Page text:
Body size is an ecologically important phenotypic trait that may, in some organisms, reflect the environmental conditions experienced by mothers. Because females produce eggs, egg size and composition are dependent on a female's physiological state and size, which are affected by the environmental conditions that she experiences. Egg size and composition can in turn affect progeny growth (reviews in Fleming and Gross 1990; Kaplan 1991; Reznick 1991; Fox 1994b; Bernardo 1996b; Fox and Mousseau 1996; Fox 1997a) and in some cases may affect progeny body size at maturation (but see Fox 1994a, in press). Thus, environmental conditions that affect a female's size or physiological state - and therefore, indirectly, the size or composition of her eggs - could also affect the size of her progeny.

Like many parasitic insects, larvae of the seed beetle C. maculatus (Coleoptera: Bruchidae) develop on discrete resource patches and are incapable of moving between patches; females lay their eggs on seeds of their host plants, and larvae subsequently complete larval development inside the seed selected by their mothers, emerging only after pupation (Mitchell 1975). When seeds are limiting, female C. maculatus superparasitize seeds such that individual seeds frequently must support multiple larvae (Smith and Lessels 1985; Wilson 1988; Moller et al. 1989; Messina, in press). Thus, larval competition is a frequent and important component of this insect's life history (Messina 1990, 1991, 1997). Larvae of some populations exhibit developmental plasticity in which they can mature at a smaller than normal size in response to larval competition (Wilson 1994). These smaller females subsequently lay smaller eggs than normal-sized females (see below). However, the consequences of larval competition-induced body size plasticity - and the resulting decrease in egg size - for growth of individuals in subsequent generations has never been explored. Here, we (1) quantify the consequences of larval density for the survivorship and growth of C. maculatus larvae, confirming the results of previous research that C. maculatus exhibits phenotypic plasticity in body size in response to larval density; (2) demonstrate that larval density has consequences not only for the growth of the stressed individuals, but also for the growth of individuals in subsequent generations (i.e., environmental variation in body size persists across generations); and (3) using crosses between high and low density lines, demonstrate that environmental variation in body size is maternally inherited, and thus represents an environmentally based maternal effect, likely mediated by egg size.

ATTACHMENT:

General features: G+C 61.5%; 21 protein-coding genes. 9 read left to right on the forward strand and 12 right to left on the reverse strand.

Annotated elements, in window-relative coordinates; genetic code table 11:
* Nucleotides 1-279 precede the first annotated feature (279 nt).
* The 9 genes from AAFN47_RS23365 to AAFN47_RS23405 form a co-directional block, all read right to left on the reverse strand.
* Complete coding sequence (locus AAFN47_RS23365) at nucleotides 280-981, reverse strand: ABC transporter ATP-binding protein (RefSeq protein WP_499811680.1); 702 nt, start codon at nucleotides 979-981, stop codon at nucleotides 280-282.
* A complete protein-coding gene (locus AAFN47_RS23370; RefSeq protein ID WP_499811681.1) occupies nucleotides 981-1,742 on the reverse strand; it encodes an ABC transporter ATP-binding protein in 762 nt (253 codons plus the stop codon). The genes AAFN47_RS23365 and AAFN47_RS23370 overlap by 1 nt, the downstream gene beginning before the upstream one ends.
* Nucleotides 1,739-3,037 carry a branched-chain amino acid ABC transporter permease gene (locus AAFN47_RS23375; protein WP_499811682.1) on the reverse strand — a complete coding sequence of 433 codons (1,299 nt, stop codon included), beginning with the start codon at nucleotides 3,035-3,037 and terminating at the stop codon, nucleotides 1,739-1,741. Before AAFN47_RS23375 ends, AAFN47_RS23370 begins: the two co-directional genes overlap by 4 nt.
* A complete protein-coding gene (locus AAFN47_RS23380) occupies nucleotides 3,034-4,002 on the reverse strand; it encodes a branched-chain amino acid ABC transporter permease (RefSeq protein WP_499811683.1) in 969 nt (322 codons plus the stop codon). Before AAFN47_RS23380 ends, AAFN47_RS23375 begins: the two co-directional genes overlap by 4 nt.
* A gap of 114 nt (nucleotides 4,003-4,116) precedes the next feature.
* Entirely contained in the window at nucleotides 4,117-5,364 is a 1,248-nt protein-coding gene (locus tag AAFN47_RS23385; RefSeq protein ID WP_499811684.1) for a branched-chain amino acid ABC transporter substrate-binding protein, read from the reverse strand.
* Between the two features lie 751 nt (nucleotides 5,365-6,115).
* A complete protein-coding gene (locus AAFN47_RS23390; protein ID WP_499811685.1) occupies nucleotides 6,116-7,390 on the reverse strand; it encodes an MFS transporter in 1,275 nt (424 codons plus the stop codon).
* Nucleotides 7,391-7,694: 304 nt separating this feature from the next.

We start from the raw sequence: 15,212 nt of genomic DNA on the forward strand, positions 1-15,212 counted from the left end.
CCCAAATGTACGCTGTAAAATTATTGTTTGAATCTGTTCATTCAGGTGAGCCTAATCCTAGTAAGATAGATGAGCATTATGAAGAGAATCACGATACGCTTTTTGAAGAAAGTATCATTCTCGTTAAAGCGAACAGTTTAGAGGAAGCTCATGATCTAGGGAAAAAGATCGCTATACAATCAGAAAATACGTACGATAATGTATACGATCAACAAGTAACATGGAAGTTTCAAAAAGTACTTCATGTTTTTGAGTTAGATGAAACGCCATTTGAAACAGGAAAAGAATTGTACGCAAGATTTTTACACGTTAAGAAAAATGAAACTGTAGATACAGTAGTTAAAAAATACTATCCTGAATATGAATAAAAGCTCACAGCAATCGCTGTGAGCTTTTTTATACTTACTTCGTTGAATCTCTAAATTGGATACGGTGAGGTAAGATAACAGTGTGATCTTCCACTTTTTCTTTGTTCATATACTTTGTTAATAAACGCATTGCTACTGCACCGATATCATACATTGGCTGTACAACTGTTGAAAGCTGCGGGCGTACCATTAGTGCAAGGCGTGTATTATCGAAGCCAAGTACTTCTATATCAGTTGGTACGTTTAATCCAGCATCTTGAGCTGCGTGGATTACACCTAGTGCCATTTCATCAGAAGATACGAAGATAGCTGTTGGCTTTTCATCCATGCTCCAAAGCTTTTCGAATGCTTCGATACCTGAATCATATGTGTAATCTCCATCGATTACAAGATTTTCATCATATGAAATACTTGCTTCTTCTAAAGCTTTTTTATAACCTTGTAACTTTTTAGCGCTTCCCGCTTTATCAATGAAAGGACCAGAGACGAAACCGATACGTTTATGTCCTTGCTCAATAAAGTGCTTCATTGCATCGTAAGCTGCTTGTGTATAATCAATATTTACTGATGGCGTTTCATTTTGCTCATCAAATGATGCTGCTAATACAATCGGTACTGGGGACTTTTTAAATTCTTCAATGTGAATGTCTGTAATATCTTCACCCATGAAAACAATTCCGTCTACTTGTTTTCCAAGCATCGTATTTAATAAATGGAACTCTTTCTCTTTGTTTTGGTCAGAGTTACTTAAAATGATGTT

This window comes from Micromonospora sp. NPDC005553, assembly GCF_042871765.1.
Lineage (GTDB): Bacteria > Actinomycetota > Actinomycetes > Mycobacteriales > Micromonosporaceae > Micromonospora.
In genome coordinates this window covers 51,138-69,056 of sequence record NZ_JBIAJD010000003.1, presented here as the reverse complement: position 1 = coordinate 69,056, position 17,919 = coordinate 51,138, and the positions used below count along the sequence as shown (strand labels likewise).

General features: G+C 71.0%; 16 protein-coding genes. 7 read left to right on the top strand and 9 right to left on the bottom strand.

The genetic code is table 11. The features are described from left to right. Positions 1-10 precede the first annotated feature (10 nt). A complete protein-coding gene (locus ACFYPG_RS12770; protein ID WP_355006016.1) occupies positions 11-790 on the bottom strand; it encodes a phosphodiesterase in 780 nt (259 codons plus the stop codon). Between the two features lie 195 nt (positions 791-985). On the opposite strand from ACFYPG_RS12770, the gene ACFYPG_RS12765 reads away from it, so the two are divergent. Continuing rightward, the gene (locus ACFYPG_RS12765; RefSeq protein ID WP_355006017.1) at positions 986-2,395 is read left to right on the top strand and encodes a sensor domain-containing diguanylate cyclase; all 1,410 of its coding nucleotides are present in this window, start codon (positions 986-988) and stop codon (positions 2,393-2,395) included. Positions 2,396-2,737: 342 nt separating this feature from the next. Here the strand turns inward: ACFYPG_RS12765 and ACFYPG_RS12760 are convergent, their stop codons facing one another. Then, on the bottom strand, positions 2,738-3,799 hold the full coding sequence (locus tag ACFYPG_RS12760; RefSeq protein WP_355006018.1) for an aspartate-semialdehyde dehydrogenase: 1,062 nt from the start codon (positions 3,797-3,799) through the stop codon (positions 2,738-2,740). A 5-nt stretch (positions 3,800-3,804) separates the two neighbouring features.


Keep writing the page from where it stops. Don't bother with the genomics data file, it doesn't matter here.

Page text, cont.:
Natural History and Study Populations

Callosobruchus maculatus is a cosmopolitan pest of stored legumes (Fabaceae), particularly beans of the genus Vigna. Females cement their eggs to the surface of host seeds (Messina 1991). Approximately 4-5 days later (at 26-28 [degrees] C), the eggs hatch and the first instar larvae burrow through the seed coat and into the seed. Larval development and pupation are completed entirely within a single seed. This beetle's short generation time and ease of laboratory rearing in a seminatural storage environment make it an excellent animal for life-history studies. All beetles used in these experiments were collected from infested pods of cowpea (V. unguiculata) in Niamey, Niger, at the University of Niamey Experiment Station (Messina 1993), and maintained in laboratory growth chambers since November of 1989, at [greater than] 1000 adults per generation, prior to this experiment. All experiments in this manuscript were executed between July 1996 and March 1997.

EXPERIMENT 1: LARVAL DENSITY AFFECTS BODY SIZE AT ADULT EMERGENCE

In this first experiment, we artificially manipulated larval density within seeds to confirm the results of previous researchers that C. maculatus is developmentally plastic in response to variation in density such that body size at adult emergence decreases with increasing larval density.

Methods

To manipulate larval density, virgin females were collected within 24 h of adult emergence and confined with a virgin male (also collected within 24 h of adult emergence) and a single seed of V. unguiculata in a 35-mm petri dish. All seeds were weighed prior to egg laying so that seed size could be used as a covariate in the final statistical analyses.